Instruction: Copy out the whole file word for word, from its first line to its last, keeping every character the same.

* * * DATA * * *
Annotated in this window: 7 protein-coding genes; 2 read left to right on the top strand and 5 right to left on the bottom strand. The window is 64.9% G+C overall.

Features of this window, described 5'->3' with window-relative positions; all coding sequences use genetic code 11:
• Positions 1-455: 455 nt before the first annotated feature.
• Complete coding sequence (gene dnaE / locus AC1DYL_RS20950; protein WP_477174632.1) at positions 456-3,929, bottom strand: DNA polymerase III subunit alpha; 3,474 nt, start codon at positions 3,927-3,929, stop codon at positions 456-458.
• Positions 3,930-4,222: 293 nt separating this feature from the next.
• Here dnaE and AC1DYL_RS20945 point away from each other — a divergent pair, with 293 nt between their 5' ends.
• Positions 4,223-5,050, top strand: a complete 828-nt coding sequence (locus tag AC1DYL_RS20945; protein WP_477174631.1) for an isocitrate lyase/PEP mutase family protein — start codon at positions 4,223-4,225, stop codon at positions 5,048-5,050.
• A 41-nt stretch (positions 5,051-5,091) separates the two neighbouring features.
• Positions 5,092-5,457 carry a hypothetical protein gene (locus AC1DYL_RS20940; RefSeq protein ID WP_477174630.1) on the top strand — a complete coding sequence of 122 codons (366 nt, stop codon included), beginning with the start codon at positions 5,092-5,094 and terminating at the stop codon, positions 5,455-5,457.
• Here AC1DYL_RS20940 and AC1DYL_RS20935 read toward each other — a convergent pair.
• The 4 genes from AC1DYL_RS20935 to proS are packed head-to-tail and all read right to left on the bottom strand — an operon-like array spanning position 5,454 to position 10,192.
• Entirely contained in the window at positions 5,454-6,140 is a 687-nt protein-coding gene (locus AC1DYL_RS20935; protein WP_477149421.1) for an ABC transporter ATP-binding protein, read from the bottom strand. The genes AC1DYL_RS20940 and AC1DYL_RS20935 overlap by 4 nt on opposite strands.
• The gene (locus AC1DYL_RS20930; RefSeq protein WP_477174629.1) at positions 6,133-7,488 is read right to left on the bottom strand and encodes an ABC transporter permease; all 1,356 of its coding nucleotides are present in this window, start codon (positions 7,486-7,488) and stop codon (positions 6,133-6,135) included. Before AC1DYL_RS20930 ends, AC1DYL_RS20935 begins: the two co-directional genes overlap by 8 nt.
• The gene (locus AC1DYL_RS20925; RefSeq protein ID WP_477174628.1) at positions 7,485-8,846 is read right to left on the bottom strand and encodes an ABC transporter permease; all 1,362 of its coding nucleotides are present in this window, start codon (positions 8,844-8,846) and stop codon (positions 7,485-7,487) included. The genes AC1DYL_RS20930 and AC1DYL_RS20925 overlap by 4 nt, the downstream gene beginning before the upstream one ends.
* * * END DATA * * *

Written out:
Annotated in this window: 7 protein-coding genes; 2 read left to right on the top strand and 5 right to left on the bottom strand. The window is 64.9% G+C overall.

Features of this window, described 5'->3' with window-relative positions; all coding sequences use genetic code 11:
• Positions 1-455: 455 nt before the first annotated feature.
• Complete coding sequence (gene dnaE / locus AC1DYL_RS20950; protein WP_477174632.1) at positions 456-3,929, bottom strand: DNA polymerase III subunit alpha; 3,474 nt, start codon at positions 3,927-3,929, stop codon at positions 456-458.
• Positions 3,930-4,222: 293 nt separating this feature from the next.
• Here dnaE and AC1DYL_RS20945 point away from each other — a divergent pair, with 293 nt between their 5' ends.
• Positions 4,223-5,050, top strand: a complete 828-nt coding sequence (locus tag AC1DYL_RS20945; protein WP_477174631.1) for an isocitrate lyase/PEP mutase family protein — start codon at positions 4,223-4,225, stop codon at positions 5,048-5,050.
• A 41-nt stretch (positions 5,051-5,091) separates the two neighbouring features.
• Positions 5,092-5,457 carry a hypothetical protein gene (locus AC1DYL_RS20940; RefSeq protein ID WP_477174630.1) on the top strand — a complete coding sequence of 122 codons (366 nt, stop codon included), beginning with the start codon at positions 5,092-5,094 and terminating at the stop codon, positions 5,455-5,457.
• Here AC1DYL_RS20940 and AC1DYL_RS20935 read toward each other — a convergent pair.
• The 4 genes from AC1DYL_RS20935 to proS are packed head-to-tail and all read right to left on the bottom strand — an operon-like array spanning position 5,454 to position 10,192.
• Entirely contained in the window at positions 5,454-6,140 is a 687-nt protein-coding gene (locus AC1DYL_RS20935; protein WP_477149421.1) for an ABC transporter ATP-binding protein, read from the bottom strand. The genes AC1DYL_RS20940 and AC1DYL_RS20935 overlap by 4 nt on opposite strands.
• The gene (locus AC1DYL_RS20930; RefSeq protein WP_477174629.1) at positions 6,133-7,488 is read right to left on the bottom strand and encodes an ABC transporter permease; all 1,356 of its coding nucleotides are present in this window, start codon (positions 7,486-7,488) and stop codon (positions 6,133-6,135) included. Before AC1DYL_RS20930 ends, AC1DYL_RS20935 begins: the two co-directional genes overlap by 8 nt.
• The gene (locus AC1DYL_RS20925; RefSeq protein ID WP_477174628.1) at positions 7,485-8,846 is read right to left on the bottom strand and encodes an ABC transporter permease; all 1,362 of its coding nucleotides are present in this window, start codon (positions 8,844-8,846) and stop codon (positions 7,485-7,487) included. The genes AC1DYL_RS20930 and AC1DYL_RS20925 overlap by 4 nt, the downstream gene beginning before the upstream one ends.